LEMERY Nicolas - France - 1645 - 1715
Lemery studied chemistry and pharmacy at Rouen, his native city, and furthered his knowledge in several pharmacy laboratories in France. He taught pharmacology, and, thanks to his competence, practiced medicine even before obtaining his degree in the discipline. Persecuted for religious reasons, he was readmitted into the Academy of Sciences in 1699. He traveled at length throughout France, giving lectures and establishing a pharmacological workshop that became a meeting center for all of the most important scholars and a laboratory for excellent innovative preparations.
Main work: Trattato sulle droghe semplici, Venezia, Hertz, 1737. Farmacopea Universale, Venezia, 1742.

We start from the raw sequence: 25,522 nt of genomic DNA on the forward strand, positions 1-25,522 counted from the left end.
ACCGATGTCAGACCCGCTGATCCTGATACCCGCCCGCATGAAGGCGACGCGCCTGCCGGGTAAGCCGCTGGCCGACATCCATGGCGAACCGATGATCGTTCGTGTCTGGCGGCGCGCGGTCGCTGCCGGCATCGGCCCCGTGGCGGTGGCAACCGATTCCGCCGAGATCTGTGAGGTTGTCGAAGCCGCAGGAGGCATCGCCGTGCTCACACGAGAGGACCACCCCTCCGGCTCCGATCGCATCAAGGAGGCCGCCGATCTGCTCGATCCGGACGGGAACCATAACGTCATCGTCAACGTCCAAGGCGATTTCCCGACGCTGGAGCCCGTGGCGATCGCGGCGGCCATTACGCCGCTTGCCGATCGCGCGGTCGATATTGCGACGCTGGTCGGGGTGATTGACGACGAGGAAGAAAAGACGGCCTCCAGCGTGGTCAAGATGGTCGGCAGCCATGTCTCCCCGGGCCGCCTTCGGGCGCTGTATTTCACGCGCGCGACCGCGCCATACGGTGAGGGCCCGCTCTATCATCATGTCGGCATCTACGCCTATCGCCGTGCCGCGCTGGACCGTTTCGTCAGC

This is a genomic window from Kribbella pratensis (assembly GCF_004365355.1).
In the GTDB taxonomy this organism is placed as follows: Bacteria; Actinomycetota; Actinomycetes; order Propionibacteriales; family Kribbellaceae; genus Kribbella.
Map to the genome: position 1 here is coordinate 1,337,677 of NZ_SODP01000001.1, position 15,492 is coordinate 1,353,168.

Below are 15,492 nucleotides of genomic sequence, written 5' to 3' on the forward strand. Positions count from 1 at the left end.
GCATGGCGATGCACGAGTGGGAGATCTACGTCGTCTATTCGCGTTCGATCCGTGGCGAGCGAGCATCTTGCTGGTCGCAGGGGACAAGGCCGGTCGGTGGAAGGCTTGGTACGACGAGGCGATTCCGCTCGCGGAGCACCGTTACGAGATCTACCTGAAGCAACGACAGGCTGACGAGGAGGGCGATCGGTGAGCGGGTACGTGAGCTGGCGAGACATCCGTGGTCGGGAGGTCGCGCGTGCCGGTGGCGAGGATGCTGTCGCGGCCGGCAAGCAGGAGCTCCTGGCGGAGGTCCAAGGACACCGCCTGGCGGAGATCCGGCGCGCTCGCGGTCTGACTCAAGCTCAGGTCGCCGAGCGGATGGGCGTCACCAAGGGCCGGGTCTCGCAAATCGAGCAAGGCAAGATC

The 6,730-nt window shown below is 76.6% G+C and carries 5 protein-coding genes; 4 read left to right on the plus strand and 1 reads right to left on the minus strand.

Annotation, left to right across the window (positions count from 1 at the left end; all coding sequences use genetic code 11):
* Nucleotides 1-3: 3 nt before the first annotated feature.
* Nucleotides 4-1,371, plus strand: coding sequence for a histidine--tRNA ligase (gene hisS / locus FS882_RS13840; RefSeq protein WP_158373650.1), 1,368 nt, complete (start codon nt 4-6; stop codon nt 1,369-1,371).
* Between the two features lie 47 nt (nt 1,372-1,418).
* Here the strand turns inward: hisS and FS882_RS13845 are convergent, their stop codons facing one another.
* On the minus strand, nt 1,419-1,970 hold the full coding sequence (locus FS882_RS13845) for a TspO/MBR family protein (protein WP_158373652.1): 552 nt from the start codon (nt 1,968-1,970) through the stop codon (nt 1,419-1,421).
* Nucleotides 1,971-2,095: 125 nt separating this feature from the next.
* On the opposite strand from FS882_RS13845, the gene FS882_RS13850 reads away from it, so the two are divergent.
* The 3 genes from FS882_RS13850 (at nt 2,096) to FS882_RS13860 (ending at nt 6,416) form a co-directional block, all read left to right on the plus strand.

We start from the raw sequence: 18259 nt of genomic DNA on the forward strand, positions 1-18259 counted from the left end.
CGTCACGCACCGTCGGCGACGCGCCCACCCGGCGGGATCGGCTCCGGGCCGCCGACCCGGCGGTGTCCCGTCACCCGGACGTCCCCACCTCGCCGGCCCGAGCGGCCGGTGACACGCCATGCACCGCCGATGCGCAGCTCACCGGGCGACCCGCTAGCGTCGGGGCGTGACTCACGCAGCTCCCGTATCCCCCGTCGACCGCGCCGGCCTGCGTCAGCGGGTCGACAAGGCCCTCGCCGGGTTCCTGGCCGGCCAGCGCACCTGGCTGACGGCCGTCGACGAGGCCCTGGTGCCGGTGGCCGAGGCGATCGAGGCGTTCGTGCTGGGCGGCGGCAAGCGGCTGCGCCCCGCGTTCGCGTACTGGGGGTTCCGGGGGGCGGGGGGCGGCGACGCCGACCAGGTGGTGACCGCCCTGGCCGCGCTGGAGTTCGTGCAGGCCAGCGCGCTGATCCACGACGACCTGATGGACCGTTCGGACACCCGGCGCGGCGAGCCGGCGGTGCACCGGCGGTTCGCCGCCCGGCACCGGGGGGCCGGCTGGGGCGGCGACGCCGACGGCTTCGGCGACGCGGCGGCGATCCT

Botanical interests: Lemery’s great merit was his ability to use a simple and understandable language to teach chemistry, which, until that time, was known by few and wrapped in an aura of mystery. An example of this ability is the Cours de chimie of 1675, which enjoyed tremendous success and would remain a basic text for 100 years, reprinted over 20 times and in many languages. In his writings he takes into consideration the doctrine of Paracelsus and of the alchemists, but distances himself from what he considers to be "metaphysical and useless." He wrote an important treatise on antimony, but reached his greatest popularity with the "Traite des drogues." This work contains 25 plates on copper of good iconographic quality depicting the most important botanical species. His principal works are: Traite des drogues simples (1698), Pharmacopeè universale (1742), Cours de chimie (1675).